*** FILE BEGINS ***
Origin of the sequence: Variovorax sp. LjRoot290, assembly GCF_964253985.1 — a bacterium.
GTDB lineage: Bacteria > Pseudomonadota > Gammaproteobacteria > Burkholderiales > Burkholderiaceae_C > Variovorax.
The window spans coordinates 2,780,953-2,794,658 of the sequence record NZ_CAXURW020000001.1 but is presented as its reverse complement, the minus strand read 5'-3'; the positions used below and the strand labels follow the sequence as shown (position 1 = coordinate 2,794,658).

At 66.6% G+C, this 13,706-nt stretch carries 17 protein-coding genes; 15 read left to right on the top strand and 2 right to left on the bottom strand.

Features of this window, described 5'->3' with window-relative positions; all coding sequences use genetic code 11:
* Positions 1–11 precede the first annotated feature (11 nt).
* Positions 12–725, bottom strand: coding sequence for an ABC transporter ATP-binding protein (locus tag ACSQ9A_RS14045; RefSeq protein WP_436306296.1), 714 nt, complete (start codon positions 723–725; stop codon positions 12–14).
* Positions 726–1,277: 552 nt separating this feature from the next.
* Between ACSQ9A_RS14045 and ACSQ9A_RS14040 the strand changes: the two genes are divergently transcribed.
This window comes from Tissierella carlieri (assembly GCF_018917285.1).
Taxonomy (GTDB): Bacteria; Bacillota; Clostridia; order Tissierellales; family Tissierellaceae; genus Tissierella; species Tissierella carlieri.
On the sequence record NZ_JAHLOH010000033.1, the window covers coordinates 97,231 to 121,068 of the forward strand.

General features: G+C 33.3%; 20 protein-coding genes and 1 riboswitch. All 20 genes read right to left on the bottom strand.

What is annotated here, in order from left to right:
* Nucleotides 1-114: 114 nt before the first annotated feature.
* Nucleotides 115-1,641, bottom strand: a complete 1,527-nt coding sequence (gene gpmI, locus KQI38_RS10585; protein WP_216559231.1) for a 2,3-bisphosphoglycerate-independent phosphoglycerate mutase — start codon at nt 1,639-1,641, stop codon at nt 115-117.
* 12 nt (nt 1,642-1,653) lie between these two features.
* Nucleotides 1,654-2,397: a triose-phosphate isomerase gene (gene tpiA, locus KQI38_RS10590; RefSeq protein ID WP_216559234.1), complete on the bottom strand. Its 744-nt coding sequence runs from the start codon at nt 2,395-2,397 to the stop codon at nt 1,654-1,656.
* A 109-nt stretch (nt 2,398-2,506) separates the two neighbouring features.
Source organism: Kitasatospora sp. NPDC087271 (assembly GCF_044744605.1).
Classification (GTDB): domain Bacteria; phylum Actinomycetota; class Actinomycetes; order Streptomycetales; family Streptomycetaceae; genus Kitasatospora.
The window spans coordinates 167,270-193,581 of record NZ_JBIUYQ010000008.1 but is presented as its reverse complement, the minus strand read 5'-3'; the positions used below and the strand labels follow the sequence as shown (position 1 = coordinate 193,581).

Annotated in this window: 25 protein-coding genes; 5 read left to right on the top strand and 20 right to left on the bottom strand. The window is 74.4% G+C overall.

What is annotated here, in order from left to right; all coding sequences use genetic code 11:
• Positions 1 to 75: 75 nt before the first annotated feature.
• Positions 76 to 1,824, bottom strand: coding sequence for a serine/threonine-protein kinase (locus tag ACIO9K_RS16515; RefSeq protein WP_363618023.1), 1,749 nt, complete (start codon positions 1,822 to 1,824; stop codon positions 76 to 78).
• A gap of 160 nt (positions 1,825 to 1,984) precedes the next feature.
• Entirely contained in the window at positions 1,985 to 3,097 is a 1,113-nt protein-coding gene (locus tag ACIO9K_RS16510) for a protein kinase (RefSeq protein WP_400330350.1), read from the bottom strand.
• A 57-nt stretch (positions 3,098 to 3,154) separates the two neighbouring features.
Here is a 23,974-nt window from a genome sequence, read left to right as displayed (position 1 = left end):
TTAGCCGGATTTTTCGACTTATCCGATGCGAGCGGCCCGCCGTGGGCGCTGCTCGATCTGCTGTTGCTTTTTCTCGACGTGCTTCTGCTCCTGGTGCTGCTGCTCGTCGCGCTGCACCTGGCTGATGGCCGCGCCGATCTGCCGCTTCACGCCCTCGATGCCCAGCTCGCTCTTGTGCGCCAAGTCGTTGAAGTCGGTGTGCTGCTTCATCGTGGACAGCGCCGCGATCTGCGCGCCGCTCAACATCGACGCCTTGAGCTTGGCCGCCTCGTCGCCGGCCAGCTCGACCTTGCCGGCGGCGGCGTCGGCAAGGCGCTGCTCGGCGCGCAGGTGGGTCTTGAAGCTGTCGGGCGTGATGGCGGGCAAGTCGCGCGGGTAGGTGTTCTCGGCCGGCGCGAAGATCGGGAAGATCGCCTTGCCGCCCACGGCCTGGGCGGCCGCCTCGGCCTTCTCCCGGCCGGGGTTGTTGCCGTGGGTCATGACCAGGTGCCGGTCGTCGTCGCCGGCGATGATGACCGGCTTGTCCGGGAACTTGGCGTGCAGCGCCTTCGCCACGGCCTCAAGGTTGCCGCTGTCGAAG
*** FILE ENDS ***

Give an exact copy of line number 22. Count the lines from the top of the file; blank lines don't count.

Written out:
The window spans coordinates 167,270-193,581 of record NZ_JBIUYQ010000008.1 but is presented as its reverse complement, the minus strand read 5'-3'; the positions used below and the strand labels follow the sequence as shown (position 1 = coordinate 193,581).